Algeria opened at the Broadway Theatre on August 31, 1908 and ran through October 10 of that year under production by Frank McKee (48 performances). It reopened under the name "The Rose of Algeria" at the Herald Square theater on September 20, 1909 and ran for a month (23 Oct.), then opened at the West End Theatre on Nov. 15 and is thought to have run through the remainder of at least November (48 performances).
Victor August Herbert (1859-1924) was born in Ireland, but lost his father at the age of three. His mother moved in with her parents in London. His maternal grandfather was novelist, playwright, composer, Samuel Lover, and many of his close associates worked in similar or related areas of music and art. When Victor was about 8, his mother married a German physician, and mother and son moved to Germany. Although he considered a career in medicine, family finances prohibited the high tuition for such a path in Germany, so he studied several musical instruments, finally settling on cello. He later studied music theory and composition.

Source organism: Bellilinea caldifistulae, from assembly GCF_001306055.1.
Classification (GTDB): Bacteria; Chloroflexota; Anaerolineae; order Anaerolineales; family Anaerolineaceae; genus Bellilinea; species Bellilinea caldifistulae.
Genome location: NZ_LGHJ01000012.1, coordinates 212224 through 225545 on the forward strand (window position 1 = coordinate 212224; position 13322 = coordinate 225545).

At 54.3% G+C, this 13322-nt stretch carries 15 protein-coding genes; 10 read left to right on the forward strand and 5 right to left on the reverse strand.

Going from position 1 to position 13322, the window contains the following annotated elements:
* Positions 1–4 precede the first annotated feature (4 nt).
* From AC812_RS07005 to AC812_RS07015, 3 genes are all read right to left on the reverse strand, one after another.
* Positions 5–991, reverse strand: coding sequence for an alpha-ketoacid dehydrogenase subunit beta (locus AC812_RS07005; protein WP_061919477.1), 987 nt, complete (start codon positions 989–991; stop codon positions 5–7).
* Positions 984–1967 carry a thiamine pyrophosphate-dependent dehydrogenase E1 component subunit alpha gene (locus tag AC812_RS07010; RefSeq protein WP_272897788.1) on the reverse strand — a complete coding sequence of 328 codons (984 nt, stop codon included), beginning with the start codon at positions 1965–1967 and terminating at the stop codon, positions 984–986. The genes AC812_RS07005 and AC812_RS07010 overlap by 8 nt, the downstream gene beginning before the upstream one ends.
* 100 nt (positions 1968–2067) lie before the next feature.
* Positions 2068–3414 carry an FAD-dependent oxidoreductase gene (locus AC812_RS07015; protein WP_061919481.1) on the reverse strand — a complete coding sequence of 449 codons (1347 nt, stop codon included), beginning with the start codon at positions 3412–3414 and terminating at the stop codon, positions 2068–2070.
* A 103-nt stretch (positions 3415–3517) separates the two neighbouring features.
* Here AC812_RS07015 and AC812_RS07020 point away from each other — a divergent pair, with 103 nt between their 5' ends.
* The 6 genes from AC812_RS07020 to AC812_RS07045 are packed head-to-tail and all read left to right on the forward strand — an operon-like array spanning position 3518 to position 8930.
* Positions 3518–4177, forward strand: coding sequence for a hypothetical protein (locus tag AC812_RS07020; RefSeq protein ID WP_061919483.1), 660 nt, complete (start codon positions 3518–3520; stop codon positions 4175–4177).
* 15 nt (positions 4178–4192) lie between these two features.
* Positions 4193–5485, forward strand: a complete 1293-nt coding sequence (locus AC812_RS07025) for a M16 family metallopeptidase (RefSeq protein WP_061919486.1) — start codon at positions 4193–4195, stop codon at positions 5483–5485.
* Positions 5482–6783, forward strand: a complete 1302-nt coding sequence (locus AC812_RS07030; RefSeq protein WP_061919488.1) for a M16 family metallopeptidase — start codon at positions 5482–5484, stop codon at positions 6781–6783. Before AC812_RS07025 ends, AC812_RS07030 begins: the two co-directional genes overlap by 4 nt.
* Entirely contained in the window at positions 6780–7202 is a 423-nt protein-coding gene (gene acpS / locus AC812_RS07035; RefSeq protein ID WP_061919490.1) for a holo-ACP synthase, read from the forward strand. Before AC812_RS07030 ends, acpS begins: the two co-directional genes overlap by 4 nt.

Herbert had a successful career in Stuttgart and other German towns, both as a cellist and conductor. He married soprano Therese Forster and in 1886 the couple moved to the United States to join the Metropolitan Opera in New York City. He became a major player in the New York musical scene, again as a cellist. Within a couple years, he was composing and conducting. He also became active in gaining the rights for composers to profit from their compositions, even testifying before Congress as it developed the Copyright Act of 1909. Herbert was a leader in the formation of the American Society of Composers, Authors and Publishers, better known by most Americans as ASCAP.
Herbert composed operettas from the mid-1890s through the first decades of the twentieth century. WWI changed American tastes in music and theater with jazz, ragtime and new dances. Herbert tried to switch to comedy and Broadway production numbers (most as part of a larger group of writers and musicians). He contributed to Ziegfeld Follies from 1917-1924. Although he supported himself, he was never again as successful as he had been as the composer of 43 operettas. He succumbed to a heart attack in May 1924 after the opening of "The Dream Girl" in New Haven, CT.
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